Weight: The data contain weight variables that should be used in analyzing the data. According the CBS News Web site, data were weighted to match United States Census Bureau breakdowns on age, sex, race, education, and region of the country. The data were also adjusted for the fact that people who share a phone with others have less chance to be contacted than people who live alone and have their own phones, and that households with more than one telephone number have more chances to be called than households with only one phone number. An oversample of Republicans was also conducted for this poll. The results were then weighted in proportion to the average party distributions in previous 2007 CBS News and CBS News/New York Times Polls.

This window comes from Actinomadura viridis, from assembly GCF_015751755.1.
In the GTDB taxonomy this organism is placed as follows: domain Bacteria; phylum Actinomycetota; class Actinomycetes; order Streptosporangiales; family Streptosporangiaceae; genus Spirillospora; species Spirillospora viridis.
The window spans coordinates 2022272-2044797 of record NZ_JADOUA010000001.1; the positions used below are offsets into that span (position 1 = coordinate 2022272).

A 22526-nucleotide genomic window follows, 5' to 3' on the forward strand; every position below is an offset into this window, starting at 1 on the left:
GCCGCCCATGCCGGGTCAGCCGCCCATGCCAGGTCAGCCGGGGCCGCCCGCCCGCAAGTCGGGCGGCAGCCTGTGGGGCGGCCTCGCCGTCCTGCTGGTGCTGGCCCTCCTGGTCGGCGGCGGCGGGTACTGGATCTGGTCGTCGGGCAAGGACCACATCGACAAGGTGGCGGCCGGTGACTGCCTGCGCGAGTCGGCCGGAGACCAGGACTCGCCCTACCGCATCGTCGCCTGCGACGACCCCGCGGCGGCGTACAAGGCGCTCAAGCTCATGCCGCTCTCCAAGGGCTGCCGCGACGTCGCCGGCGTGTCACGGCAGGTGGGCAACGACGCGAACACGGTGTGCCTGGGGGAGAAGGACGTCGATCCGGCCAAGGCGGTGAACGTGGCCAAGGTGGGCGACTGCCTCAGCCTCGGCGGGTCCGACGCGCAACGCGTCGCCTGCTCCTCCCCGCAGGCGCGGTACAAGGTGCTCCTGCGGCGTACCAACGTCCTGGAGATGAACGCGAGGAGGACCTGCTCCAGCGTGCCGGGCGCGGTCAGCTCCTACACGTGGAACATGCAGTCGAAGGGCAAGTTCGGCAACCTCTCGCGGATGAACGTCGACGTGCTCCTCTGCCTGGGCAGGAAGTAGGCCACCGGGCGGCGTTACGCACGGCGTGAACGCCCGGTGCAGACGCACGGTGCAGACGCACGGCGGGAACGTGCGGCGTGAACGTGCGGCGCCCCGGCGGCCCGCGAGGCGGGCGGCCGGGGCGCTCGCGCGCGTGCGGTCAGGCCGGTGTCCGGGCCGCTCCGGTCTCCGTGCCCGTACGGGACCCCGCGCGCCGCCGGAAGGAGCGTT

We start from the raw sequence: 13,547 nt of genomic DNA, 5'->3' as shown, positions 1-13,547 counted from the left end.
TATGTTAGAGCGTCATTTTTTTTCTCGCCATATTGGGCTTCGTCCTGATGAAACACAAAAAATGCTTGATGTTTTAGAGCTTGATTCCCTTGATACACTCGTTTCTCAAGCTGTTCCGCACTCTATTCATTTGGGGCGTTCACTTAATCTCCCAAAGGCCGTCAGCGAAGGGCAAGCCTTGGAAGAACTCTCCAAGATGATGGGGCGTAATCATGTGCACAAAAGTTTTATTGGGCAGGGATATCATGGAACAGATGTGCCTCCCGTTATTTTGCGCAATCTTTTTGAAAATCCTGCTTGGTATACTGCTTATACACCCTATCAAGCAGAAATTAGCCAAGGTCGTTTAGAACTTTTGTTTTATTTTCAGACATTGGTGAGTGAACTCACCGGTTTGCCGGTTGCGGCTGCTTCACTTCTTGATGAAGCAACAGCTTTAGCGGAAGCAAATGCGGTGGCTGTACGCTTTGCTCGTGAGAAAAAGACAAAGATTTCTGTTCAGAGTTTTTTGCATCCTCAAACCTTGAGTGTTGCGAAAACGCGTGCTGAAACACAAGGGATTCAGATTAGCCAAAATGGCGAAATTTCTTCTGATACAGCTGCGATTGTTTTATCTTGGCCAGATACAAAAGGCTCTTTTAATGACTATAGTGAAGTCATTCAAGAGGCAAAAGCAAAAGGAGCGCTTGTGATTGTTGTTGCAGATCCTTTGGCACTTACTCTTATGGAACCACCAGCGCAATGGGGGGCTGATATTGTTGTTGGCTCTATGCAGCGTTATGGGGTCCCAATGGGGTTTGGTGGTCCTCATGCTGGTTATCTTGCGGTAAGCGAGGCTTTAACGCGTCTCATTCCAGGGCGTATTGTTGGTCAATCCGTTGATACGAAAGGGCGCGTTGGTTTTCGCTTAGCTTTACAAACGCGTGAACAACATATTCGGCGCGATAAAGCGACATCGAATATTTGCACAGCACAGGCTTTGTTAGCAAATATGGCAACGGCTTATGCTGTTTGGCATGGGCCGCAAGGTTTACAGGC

Mode of Data Collection: telephone interview
Extent of Processing: ICPSR data undergo a confidentiality review and are altered when necessary to limit the risk of disclosure. ICPSR also routinely creates ready-to-go data files along with setups in the major statistical software formats as well as standard codebooks to accompany the data. In addition to these procedures, ICPSR performed the following processing steps for this data collection:
- Created online analysis version with question text.
- Checked for undocumented or out-of-range codes.
Original ICPSR Release: 2008-10-07